Karen L. Kehler, MA,  MSHA - Private- Professional- Affordable Counseling Services
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Kehler Counseling Blog

SUICIDE HELP LINE

It cannot be under-estimated how many consider suicide as an option as a way to deal with a crappy day, disappointment, ongoing trials, or seemingly hopeless situations.  It is much more common than anyone probably believes - as once you're thinking about it - you tend to increase your isolation, stop reaching out and stay contained in your own world that stays 'bad' as long as you're drowning in it.      

Here are specific ways to help a person who had the courage to share or you had the courage to ASK if they were feeling - thinking - planning suicide:
Call 1-800-273-TALK (8255)  I also encourage clients to put this number in their phones so it is available WHEN needed.   Text it to the person you are concerned about so its in their phone.   

I also encourage doing this with all 'emergency' professionals - especially mental health psychiatrists. 
To Help Someone Else
It can be scary when a friend or loved one is thinking about suicide. Let us help. If someone you know has any warning signs we encourage you to call 1-800-273-TALK (8255) so that you can find out what resources are available in your area. Your call is routed to the Lifeline center closest to your area code. The local crisis center may have resources such as counseling or in-patient treatment centers for your friend or family member. Most importantly, please encourage them to call the Lifeline.
How To Be Helpful to Someone Who Is Threatening Suicide
  • Be direct. Talk openly and matter-of-factly about suicide.
  • Be willing to listen. Allow expressions of feelings. Accept the feelings.
  • Be non-judgmental. Don't debate whether suicide is right or wrong, or whether feelings are good or bad. Don't lecture on the value of life.
  • Get involved. Become available. Show interest and support. Text - Skype- visit - invite!  
  • Don't dare him or her to do it.
  • Don't act shocked. This will put distance between you.
  • Don't be sworn to secrecy. Seek support.
  • Offer hope that alternatives are available but do not offer glib reassurance.
  • Take action. Remove means, such as guns or stockpiled pills.  If they have regularly prescribed pills that can be toxic - dispense them only 2-3 days at a time and secure the rest.    Secure all toxic medications in the entire household.   Warn all family/friends to secure guns and keep ammunition separated in any household the person may visit.   Rifles are not 'safer' than handguns - the desperate will use either one.     
  • Get help from persons or agencies specializing in crisis intervention and suicide prevention.
  • The highest risk 'days' of suicide are days before incarceration, after a significant heart break, after the loss of a job or opportunity, or discovery of a life threatening, costly illness.    Increase supervision during these events if you are concerned and they are fragile.  
  •  Hospitalization may help to stabilize their environment, get properly medicated and learn better coping skills to manage life more effectively.  
Be Aware of Feelings
Many people at some time in their lives think about suicide. Most decide to live because they eventually come to realize that the crisis is temporary and death is permanent. On the other hand, people having a crisis sometimes perceive their dilemma as inescapable and feel an utter loss of control. These are some of the feelings and thoughts they experience:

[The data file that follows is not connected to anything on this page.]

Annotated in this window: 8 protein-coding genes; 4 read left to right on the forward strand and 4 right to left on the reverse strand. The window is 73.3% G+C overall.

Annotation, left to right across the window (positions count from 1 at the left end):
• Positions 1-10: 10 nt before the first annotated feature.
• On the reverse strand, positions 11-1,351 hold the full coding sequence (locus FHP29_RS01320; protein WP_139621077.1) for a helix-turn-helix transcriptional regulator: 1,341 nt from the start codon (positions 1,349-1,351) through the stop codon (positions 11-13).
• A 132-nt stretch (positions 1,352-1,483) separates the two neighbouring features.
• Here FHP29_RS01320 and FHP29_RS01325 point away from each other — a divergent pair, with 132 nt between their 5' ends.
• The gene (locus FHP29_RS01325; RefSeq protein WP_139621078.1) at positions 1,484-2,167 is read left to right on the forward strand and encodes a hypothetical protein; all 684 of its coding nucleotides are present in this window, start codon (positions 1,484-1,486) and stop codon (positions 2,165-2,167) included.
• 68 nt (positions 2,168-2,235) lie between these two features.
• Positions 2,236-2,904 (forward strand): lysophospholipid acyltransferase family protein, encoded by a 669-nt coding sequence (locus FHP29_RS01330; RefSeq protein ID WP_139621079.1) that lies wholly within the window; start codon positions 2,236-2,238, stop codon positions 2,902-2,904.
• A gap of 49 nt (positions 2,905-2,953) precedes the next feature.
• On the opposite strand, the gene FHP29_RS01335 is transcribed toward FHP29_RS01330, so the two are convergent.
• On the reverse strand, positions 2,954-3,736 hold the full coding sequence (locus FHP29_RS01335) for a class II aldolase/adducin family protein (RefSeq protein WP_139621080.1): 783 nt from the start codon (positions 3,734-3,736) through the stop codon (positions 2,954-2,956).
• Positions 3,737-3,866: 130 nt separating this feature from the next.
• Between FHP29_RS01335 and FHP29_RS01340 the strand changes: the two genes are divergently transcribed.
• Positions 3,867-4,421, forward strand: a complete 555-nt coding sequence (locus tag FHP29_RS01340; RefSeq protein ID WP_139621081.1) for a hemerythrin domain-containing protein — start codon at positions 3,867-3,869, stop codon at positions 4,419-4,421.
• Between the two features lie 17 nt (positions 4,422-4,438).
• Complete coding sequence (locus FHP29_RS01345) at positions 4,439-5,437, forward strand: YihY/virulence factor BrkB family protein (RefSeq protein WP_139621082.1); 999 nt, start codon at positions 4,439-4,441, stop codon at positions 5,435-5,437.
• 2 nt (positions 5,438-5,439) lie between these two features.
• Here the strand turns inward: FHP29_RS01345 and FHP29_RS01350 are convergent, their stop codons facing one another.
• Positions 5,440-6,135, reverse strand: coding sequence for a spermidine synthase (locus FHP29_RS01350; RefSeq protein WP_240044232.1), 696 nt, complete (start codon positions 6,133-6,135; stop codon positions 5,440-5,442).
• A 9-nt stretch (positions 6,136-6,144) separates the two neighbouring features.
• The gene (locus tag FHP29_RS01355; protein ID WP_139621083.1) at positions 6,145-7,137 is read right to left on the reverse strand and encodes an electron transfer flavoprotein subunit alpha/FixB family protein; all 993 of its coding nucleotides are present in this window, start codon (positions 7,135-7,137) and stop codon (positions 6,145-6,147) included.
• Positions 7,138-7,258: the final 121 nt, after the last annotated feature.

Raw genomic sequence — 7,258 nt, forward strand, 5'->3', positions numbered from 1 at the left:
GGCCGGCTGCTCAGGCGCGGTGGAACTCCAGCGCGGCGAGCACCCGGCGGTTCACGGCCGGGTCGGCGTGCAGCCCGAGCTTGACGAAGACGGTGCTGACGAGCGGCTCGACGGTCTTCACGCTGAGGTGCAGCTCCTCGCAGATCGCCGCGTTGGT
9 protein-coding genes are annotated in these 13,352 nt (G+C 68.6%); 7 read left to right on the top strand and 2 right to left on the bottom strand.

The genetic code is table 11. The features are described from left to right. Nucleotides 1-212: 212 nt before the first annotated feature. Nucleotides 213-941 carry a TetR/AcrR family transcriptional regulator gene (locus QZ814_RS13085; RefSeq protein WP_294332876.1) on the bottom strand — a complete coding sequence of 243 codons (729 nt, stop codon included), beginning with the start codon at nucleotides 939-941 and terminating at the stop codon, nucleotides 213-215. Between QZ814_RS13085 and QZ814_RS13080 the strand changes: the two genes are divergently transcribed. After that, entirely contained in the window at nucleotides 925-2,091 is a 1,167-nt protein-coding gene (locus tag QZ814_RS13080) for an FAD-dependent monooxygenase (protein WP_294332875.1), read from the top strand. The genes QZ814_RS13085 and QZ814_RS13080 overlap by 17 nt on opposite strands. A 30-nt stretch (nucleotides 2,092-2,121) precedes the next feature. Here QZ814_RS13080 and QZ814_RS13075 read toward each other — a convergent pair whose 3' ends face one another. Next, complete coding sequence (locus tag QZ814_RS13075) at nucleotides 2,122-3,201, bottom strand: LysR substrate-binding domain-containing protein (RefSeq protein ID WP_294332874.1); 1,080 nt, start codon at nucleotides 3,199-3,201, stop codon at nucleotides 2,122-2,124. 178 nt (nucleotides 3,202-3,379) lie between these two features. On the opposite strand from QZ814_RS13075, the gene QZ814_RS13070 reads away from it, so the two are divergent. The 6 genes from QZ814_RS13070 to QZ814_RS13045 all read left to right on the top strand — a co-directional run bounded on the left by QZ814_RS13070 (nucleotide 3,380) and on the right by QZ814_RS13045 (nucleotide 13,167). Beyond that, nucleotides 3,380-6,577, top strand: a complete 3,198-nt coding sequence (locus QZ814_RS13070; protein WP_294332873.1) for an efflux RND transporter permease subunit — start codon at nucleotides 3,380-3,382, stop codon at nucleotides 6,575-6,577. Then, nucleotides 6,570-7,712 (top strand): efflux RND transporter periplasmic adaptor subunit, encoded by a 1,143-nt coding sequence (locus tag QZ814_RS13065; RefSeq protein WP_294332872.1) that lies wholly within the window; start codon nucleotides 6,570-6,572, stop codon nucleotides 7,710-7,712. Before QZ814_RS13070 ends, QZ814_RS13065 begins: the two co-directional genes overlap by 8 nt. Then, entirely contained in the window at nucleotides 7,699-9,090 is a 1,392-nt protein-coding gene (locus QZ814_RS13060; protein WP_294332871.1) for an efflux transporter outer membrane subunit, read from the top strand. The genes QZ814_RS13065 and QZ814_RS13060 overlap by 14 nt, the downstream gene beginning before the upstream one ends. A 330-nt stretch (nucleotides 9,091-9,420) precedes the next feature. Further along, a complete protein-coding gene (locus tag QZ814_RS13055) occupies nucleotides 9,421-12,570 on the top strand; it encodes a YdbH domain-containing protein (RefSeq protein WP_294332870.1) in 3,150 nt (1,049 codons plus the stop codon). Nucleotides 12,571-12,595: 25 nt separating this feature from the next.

• Can't stop the pain
  • Can't think clearly
  • Can't make decisions
  • Can't see any way out
  • Can't sleep, eat or work
  • Can't get out of depression
  • Can't make the sadness go away
  • Can't see a future without pain
  • Can't see themselves as worthwhile
  • Can't get someone's attention
  • Can't seem to get control
If you experience these feelings, get help! If someone you know exhibits these symptoms, offer help!
This content was developed by the American Association of Suicidology.

In my own experience, LISTEN more than lecture!   What I have found profound is how eloquently they can describe their experience - shift their attention to their talent with words and language and encourage distracting activities that get them out of their 'head' - where they are ruminating and obsessing.    Get them to a doctor they know and trust first - if its mostly verbal - and encourage treating with prescriptions as anti-depressants are much safer than the alternative!     
Many are afraid of using anti-depressants - they are NOT tranquilizers or sedatives!!  They are NOT 'happy pills'.   They address the chemical imbalances that are causing the troubled brain functioning.   They could be considered vitamins to the brain.   If the doctor gets the custom right fit for you - you will report "I feel myself again".   They reduce the negative self-talk that is prevalent in depression.  They shift thinking away from paralyzing apathy.  They help a person be less reactive, argumentative, emotionally vulnerable.    Once they're working clarity improves and new strategies and management can take place.  When a person is struggling against depression -they also refuse my help - because it affects the functioning of their brain to be able to take corrective actions.   

I'm hearing from clients managing deaths by suicide of loved ones almost weekly lately.  The life long pain of their loss is a heart break to all involved.   We need to TALK ABOUT IT - we need specific actions to take to protect those who are considering it and we need to also talk about it openly to those left behind.    Be brave - share and listen so real support can happen.  

Karen L Kehler MA, MSHA  

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